The Mystery of the Catholic Chapel Veil

by Olivia Colombo

 

It is easy to picture Our Lady or any religious sister wearing a veil on her head, but much less often do we picture laywomen of the Catholic Church veiling. The practice of Catholic veiling is one that has faded from our culture in many settings, but the tradition and mystery surrounding the veil is ever present in the witness of women who continue this practice. 

 

For the first 2000 years of the Church, veiling was a commonplace tradition. In the time of the early Church, it was for purposes of modesty in everyday life, but eventually the practice evolved to women covering their heads only inside of churches—in the presence of the Eucharist. Veiling, either with a chapel veil or mantilla, or even a hat, became less commonplace following the Second Vatican Council, until the 1983 Code of Canon Law did away with statements on women’s head coverings completely. Now, the tradition remains as a optional devotion that many traditional or charismatic Catholics treasure because of the mystery and meaning embedded in it.

 

Much of the initial motivation behind veiling comes from St. Paul’s writing in 1 Corinthians 11:3-7, where he explains that when a woman prays or prophesies she must cover her head but a man must leave his uncovered. St. Paul goes on to explain that this is a visualization of woman’s submission to man within marriage. Veils by Lily, a modern veil company, quotes a priest’s homily explaining, “These days, the idea of submission to the authority of her husband is frowned upon, to put it mildly. But it shouldn’t be, once we realize that the bridal veil signifies the submission of this particular woman to the loving care of her husband. It signifies her trust, her confidence in his Christ-like leadership. It signifies that she has chosen to follow him as a loving partner and companion. It also signifies that he has been specifically consecrated to handle that sacred vessel—to safely touch that ark—and that’s something mysterious and beautiful.” 

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Much the same as a trusting and free submission to one another in marriage, a religious sister or consecrated virgin who wears a veil is communicating the same truth: “I surrender to this relationship, I give my life to You.” Even further, with the example of Mother Mary, every Catholic woman is a living icon of the Church. Veils by Lily goes on to quote the same homily: “So when she veils herself here, in the presence of Our Lord, it’s a visible reminder for all of the spousal relationship—the bridal relationship—between the Church and Christ.”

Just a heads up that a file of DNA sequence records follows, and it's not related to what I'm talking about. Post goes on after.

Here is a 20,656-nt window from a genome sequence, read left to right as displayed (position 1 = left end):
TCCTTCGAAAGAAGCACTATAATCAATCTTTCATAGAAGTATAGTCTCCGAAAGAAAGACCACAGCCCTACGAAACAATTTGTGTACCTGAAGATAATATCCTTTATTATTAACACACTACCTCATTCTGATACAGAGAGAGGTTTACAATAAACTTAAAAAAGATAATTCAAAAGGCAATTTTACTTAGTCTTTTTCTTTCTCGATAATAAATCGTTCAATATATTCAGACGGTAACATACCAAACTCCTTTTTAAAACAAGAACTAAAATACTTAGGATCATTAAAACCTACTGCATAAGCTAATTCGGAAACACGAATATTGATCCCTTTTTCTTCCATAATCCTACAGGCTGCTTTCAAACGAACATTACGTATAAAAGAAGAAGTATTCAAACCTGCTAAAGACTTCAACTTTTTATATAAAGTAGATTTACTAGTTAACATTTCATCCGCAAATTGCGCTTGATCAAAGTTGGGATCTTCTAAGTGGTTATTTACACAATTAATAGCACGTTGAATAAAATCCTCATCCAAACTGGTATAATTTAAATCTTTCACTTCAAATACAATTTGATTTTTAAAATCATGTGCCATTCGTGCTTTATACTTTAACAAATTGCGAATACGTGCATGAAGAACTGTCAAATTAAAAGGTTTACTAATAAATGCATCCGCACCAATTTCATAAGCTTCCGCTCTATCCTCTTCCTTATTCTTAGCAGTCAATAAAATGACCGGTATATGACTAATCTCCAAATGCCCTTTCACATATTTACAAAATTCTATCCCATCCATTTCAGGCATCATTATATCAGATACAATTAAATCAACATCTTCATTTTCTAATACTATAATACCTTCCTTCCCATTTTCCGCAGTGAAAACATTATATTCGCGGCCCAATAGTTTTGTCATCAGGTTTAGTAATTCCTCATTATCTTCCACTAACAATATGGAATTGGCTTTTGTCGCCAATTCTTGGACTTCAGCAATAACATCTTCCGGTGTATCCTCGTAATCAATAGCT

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In addition to being a reminder of the mystery of the spousal relationship between Christ and the Church, the veil is a reminder of the sanctity and dignity of women—a concept that negates veiling as a oppressive practice, but rather as one of true freedom. Biblically and in the Judeo-Christian tradition, the faithful cover or veil things that are sacred and life-giving. The Ark of the Covenant was veiled within the Holy of Holies; Moses veiled his glowing face when he descended Mt. Sinai; Christ’s body was covered in the shroud; and even now, we veil the altar and tabernacle. When something is veiled, it is recognized as worth protecting, because it is holy and life flows from it. Just as life is brought into the world in the Eucharist and then is veiled in the tabernacle, women’s bodies too can bring forth life through the feminine genius, as Pope St. John Paul II called it. A woman’s covering her head is a statement of declaring her dignity as a woman, a sacred and life-giving daughter of God. 

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“The veil is a visual sermon,” concluded the priest whom Veils by Lily quotes, “it’s a visual statement, it’s a public proclamation before the Lord that He is the Lord and that we love Him and that we are ready to obey him. It’s a totally counter-cultural statement proclaiming obedience in the midst of a culture that is totally permeated with this attitude of ‘I will not serve.’ That, in any age, but especially in ours, is a very great mystery indeed.”

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Featured image courtesy of Joseph Shaw via Flickr


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